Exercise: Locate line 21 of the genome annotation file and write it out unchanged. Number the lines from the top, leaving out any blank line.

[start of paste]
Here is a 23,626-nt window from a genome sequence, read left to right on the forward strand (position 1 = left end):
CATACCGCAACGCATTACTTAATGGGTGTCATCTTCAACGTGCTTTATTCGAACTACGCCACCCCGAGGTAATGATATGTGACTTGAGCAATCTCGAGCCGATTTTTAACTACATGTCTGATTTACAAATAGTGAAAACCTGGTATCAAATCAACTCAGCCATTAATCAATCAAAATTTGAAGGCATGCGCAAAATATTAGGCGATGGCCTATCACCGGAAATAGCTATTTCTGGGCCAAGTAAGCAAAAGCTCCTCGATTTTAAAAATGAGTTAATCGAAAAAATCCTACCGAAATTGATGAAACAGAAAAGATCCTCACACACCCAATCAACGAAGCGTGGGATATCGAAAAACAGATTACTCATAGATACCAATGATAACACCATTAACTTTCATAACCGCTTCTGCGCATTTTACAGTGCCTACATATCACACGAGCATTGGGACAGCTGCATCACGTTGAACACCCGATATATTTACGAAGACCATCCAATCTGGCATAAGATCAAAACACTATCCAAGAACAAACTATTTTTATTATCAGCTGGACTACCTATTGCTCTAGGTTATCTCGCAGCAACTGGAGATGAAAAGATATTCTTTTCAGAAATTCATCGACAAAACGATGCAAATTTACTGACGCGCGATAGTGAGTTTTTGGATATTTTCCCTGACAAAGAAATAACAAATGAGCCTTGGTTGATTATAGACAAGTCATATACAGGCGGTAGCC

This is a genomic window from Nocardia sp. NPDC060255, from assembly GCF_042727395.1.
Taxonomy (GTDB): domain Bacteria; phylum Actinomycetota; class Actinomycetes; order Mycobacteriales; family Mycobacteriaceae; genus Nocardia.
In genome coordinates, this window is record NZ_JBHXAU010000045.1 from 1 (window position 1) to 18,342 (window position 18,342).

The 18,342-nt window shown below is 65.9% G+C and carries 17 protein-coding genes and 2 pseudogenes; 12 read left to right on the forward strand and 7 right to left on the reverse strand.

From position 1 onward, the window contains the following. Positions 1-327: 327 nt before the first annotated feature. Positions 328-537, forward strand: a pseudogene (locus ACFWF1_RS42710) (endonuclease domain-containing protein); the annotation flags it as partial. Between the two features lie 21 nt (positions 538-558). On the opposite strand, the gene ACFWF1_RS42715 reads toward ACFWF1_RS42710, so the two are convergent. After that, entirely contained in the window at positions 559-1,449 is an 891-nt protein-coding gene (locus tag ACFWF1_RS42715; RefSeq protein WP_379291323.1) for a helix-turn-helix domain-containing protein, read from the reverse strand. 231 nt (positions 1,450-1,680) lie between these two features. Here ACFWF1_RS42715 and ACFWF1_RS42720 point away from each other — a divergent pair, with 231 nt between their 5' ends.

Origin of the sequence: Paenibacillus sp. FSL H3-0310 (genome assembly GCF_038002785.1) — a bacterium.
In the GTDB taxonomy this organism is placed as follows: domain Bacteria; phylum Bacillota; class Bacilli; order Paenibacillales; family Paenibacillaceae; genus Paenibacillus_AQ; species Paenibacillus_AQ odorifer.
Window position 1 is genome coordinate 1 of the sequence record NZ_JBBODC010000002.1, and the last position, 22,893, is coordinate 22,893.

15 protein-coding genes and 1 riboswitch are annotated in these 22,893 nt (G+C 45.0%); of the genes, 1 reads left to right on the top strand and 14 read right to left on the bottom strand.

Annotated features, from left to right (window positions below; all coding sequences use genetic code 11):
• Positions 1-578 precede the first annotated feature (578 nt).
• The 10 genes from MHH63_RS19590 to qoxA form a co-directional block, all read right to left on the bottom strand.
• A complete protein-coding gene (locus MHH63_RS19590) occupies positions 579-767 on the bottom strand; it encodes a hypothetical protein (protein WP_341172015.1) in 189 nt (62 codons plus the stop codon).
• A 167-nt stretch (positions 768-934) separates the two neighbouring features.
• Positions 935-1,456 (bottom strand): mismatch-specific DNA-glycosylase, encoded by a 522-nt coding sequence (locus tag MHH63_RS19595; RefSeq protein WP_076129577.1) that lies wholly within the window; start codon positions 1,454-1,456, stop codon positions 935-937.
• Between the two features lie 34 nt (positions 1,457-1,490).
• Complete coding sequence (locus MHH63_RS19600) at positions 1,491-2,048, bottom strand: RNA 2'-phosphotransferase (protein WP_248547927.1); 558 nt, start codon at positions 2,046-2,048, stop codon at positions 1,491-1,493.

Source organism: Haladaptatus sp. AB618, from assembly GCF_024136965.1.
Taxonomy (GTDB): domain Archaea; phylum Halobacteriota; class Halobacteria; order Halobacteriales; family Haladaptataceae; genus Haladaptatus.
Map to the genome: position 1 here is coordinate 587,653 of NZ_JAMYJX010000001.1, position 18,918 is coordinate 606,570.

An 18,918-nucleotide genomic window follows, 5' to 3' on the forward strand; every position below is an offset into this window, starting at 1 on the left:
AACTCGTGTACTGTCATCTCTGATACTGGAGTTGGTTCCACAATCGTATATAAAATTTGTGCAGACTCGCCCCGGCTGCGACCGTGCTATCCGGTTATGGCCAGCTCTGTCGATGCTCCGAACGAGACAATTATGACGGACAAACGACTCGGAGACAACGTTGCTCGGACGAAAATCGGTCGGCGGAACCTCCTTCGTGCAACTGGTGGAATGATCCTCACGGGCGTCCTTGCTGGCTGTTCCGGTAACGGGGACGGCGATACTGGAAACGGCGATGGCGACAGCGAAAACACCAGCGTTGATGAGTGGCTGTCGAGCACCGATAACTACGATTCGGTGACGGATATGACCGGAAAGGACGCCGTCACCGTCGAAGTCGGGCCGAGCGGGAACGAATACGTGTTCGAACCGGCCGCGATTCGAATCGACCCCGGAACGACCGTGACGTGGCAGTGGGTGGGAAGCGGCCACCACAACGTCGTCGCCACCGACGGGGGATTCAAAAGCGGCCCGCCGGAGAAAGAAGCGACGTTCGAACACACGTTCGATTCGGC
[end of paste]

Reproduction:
Taxonomy (GTDB): domain Archaea; phylum Halobacteriota; class Halobacteria; order Halobacteriales; family Haladaptataceae; genus Haladaptatus.